Traders across Oxford are being urged to protest against proposals to install six new bus gates, following claims they are 'roadblocks'.

The new bus gates costing £3m, a workplace parking levy, and a wider zero-emission zone are being proposed by Oxfordshire County Council to create a 'sustainable and reliable transport system in the city'.

The council says the proposals will reallocate road space for pedestrians, cyclists and buses, and make travelling without a car 'an easier choice for everyone'.

Read again: New bus gates costing £3m will be 'catastrophe'

But now plans for six new bus gates are up for consultation, which is due to conclude on October 13.

The new bus gate locations are: St Cross Road, Thames Street, Hythe Bridge Street, St Clements, Marston Ferry Road and Hollow Way.

Leading traders' organisation Oxford Business Action Group is urging its members to take part in consultations, one on the Central Oxfordshire Travel Plan, and a second separate consultation on the bus gates - otherwise known as traffic filters.

Oxford Mail:

Chairwoman Emily Scaysbrook, who runs High Street board games shop Hoyle's, told members to 'voice their concerns in the strongest terms'.

She added: "'Traffic filters' - otherwise known as 'bus gates' or even 'roadblocks', depending on your attitude towards them - are incredibly concerning to us and so it is the second, much shorter consultation that we particularly urge you to respond to.

"We are concerned that in their current design, the introduction of these six traffic filters will negatively impact many businesses, causing closure for many and catastrophically damaging countless others."

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Hotelier Jeremy Mogford, who runs the Old Bank Hotel in High Street, Gees, and Old Parsonage Hotel, and is a founder member of OBAG, said council leaders have made key mistakes in the past - the failure to control 'the explosion of buses in the city' following deregulation in 1986, and allowing the £440m revamp of the Westgate Centre.

Oxford Mail:

Approving the new bus gates would be 'mistake number 3' the hotelier added.

Mr Mogford said: "We are currently witnessing the catastrophic effect it (the Westgate) has had on the original, traditional shopping streets in the historic centre of Oxford.

"Virtually all the branded shops have relocated to the new Westgate, leaving Cornmarket, Queen Street, the Clarendon Centre, the Covered Market, Broad Street, St Aldate’s, the High Street, along with many of the smaller connecting streets virtually abandoned and a shadow of their former selves, bereft of quality shopping with many units empty."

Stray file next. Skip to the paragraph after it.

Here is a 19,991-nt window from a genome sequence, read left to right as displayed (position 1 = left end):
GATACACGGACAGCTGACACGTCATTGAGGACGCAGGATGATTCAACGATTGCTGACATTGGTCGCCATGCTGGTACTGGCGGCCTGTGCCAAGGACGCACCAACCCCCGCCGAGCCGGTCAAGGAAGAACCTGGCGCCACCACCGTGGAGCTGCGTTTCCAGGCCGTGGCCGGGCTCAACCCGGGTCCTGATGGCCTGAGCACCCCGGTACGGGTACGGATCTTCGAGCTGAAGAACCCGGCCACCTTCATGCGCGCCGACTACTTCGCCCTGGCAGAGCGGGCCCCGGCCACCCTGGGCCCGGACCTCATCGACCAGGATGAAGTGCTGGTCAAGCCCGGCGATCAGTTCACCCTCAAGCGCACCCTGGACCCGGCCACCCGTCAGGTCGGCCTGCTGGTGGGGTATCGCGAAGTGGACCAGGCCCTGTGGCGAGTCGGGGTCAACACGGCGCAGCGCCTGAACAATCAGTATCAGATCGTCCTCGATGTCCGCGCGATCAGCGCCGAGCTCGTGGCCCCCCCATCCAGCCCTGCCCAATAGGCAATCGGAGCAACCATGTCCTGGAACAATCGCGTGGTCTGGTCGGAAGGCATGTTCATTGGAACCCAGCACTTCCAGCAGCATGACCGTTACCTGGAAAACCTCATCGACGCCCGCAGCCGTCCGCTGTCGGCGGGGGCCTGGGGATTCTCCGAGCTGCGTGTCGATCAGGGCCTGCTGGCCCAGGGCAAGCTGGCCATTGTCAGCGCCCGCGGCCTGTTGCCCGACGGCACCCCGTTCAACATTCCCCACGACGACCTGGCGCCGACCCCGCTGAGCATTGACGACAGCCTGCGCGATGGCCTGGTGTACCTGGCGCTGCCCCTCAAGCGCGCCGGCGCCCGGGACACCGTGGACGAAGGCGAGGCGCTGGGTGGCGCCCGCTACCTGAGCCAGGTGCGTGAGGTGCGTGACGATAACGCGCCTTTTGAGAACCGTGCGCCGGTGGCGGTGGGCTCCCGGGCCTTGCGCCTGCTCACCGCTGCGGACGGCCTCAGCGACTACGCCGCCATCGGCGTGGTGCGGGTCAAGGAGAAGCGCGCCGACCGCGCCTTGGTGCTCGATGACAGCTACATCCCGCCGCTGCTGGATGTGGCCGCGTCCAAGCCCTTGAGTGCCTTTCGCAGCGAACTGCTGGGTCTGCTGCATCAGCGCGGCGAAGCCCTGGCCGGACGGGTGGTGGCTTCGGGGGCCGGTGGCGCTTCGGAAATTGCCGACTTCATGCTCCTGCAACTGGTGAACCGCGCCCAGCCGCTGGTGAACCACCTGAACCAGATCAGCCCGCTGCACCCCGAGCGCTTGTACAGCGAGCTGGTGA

Mr Mogford said the current proposal to install the new bus gates was 'just plain wrong'.

He added: "If they go ahead this will be seen by a very large number of people in Oxford and beyond as a disaster.

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"I predict that the long term, detrimental effect on the economic vibrancy, the feel of the city, will be viewed as a monumental act of self-harm by generations to come. Shops and commerce will continue to close if they are allowed to go ahead, compounding the already sorry state of the retail sector."

Mr Mogford said the closure of vital connecting arterial roads within the city would effectively divide the city into six separate zones.

He said: "Combine the aggressive, seven day and night, car parking enforcement and the prospect of road closures, you are seeing a council-imposed tourniquet, sucking the lifeblood out of our city, ever tightening a noose around the necessary and essential flow of the wide variety of traffic currently linking all areas of the city."

Oxford Mail:

The business leader said central Oxford businesses, colleges and offices were demanding an economic impact assessment of the bus gates from the councils, and questioned if an act of Parliament would be needed to introduce them.

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"Bus gates are the wrong policy, they will only divide the city more and irreparably damage its commercial success," Mr Mogford added.

Some residents claim the new bus gates will not be restrictive enough.

Hazel and Steve Dawe, of Cowley Area Transport Group, said: "Unfortunately, the county council is suggesting an excessive range of exemptions of types of vehicles which will be permitted to go through the new Traffic filters.

"To promote active travel and therefore health, and more bus use, exemptions should be kept to an absolute minimum."

The county council consultation on 'trial traffic filters' says: "We are proposing to introduce them under an experimental traffic regulation order (ETRO) from summer 2023."

A decision by the council's cabinet is due this autumn.

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This story was written by Andy Ffrench, he joined the team more than 20 years ago and now covers community news across Oxfordshire.

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